3. Melatonin and Aβ Toxicity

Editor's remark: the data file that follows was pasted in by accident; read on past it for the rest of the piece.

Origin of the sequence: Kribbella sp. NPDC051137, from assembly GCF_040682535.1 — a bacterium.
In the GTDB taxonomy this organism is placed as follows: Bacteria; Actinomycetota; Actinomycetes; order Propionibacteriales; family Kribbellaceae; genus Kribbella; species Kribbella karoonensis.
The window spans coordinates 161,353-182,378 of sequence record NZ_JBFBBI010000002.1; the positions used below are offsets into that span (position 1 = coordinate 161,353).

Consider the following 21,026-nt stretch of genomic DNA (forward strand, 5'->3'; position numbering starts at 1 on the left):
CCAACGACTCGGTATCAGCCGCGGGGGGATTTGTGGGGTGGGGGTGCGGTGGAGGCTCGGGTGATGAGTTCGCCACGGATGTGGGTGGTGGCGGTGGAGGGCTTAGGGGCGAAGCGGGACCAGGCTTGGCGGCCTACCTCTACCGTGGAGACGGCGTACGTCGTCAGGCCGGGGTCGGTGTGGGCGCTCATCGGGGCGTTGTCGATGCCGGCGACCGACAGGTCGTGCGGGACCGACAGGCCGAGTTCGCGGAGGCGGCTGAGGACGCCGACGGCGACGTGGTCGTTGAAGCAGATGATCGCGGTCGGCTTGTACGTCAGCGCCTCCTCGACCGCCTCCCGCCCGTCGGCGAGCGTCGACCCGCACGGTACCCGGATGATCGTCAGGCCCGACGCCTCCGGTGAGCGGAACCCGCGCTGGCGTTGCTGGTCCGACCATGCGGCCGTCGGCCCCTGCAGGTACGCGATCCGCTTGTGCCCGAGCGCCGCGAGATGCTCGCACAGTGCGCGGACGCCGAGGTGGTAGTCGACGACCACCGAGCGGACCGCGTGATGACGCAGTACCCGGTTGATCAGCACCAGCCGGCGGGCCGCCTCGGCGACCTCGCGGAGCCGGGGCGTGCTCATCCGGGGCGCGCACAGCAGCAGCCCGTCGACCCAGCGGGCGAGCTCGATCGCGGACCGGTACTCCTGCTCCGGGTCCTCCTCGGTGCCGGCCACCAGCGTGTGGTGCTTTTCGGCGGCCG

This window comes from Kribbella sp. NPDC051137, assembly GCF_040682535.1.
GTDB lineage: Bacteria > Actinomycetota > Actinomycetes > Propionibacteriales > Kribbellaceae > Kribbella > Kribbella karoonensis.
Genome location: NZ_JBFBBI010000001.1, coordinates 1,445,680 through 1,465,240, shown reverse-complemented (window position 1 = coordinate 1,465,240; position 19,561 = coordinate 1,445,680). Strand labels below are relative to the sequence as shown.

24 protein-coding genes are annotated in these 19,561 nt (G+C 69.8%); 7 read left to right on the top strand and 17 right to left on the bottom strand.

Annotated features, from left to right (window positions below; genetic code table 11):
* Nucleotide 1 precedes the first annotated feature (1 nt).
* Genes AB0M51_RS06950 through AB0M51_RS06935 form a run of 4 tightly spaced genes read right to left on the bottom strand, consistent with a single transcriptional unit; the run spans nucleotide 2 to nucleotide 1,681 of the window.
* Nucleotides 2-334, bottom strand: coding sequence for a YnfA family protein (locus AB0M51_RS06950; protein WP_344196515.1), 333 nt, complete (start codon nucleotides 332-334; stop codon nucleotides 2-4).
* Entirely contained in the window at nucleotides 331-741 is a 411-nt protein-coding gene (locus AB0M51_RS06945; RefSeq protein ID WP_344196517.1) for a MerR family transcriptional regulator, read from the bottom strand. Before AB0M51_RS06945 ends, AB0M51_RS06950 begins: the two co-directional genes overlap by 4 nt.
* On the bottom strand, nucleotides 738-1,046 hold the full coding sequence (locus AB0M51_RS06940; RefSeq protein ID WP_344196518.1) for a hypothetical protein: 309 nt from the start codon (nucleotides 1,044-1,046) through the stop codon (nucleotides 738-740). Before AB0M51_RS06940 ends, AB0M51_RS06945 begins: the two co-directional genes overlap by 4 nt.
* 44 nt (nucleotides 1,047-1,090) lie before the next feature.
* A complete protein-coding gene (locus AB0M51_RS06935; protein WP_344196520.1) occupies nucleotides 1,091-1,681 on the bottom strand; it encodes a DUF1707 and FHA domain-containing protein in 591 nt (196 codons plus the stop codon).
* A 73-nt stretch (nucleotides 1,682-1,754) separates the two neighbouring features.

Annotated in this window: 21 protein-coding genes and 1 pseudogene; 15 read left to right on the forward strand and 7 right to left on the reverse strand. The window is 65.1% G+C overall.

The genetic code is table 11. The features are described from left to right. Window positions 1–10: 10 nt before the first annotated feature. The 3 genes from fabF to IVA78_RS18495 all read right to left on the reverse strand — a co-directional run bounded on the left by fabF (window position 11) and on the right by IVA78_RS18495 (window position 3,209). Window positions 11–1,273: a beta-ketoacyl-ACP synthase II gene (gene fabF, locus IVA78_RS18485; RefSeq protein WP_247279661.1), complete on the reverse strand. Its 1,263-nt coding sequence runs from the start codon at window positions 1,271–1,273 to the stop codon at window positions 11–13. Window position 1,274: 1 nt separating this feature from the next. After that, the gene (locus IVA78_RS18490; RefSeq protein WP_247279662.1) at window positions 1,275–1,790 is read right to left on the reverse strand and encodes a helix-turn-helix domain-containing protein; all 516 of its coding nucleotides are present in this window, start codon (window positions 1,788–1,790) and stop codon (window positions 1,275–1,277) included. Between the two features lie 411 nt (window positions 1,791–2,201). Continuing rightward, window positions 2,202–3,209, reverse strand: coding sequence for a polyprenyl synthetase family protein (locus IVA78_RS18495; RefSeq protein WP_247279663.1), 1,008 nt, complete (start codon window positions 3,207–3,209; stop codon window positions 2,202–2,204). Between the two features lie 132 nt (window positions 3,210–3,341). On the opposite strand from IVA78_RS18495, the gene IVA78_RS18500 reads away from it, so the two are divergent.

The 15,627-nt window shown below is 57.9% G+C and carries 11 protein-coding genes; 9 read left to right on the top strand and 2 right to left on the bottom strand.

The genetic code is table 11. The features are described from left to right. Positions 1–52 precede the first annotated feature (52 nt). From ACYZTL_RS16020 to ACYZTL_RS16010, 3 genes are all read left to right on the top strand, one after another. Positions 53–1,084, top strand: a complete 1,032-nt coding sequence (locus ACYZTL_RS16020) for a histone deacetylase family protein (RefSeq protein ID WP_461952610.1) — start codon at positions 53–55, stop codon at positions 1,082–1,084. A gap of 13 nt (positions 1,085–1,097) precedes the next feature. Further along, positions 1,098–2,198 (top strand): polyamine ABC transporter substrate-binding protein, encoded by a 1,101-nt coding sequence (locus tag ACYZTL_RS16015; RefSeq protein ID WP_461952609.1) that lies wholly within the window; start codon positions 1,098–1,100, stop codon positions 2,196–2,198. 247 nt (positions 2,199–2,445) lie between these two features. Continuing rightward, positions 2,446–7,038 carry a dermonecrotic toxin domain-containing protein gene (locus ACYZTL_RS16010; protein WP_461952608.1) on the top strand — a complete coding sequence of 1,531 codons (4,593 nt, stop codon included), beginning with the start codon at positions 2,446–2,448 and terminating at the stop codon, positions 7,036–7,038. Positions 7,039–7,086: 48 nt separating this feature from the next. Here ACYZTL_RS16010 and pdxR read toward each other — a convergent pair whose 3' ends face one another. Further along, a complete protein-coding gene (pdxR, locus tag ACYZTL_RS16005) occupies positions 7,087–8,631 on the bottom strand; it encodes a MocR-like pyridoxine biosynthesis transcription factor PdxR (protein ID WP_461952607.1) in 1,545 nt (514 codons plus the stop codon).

Aβ, composing 39–43 amino acid residues derived from its precursor, amyloid precursor protein (APP), plays a pivotal role in the pathogenesis of AD [25,73]. Mature APP is processed proteolytically by distinct α-secretase or β-secretase pathways [74]. The nonamyloidogenic α-pathway involves the cleavage of APP within the Aβ sequence by α-secretase to release an N-terminal APP fragment, which, in turn, is cleaved by γ-secretase. Thus, the cleavage by γ-secretase precludes the formation of Aβ. The amyloidogenic β-secretase pathway, which results in the formation of intact Aβ peptide, is mediated by the sequential cleavage of β-secretase and γ-secretases at the N- and C-terminals of the Aβ sequence, respectively [75]. Melatonin has been found to inhibit normal levels of secretion of soluble APP (sAPP) in different cell lines by interfering with APP full maturation [76]. Additionally, administration of melatonin efficiently reduced Aβ generation and deposition both in vivo [77,78] and in vitro [76,7981]. We have demonstrated that melatonin reduces Aβ generation in mouse neuroblastoma N2a cells harboring APP695 [80,82].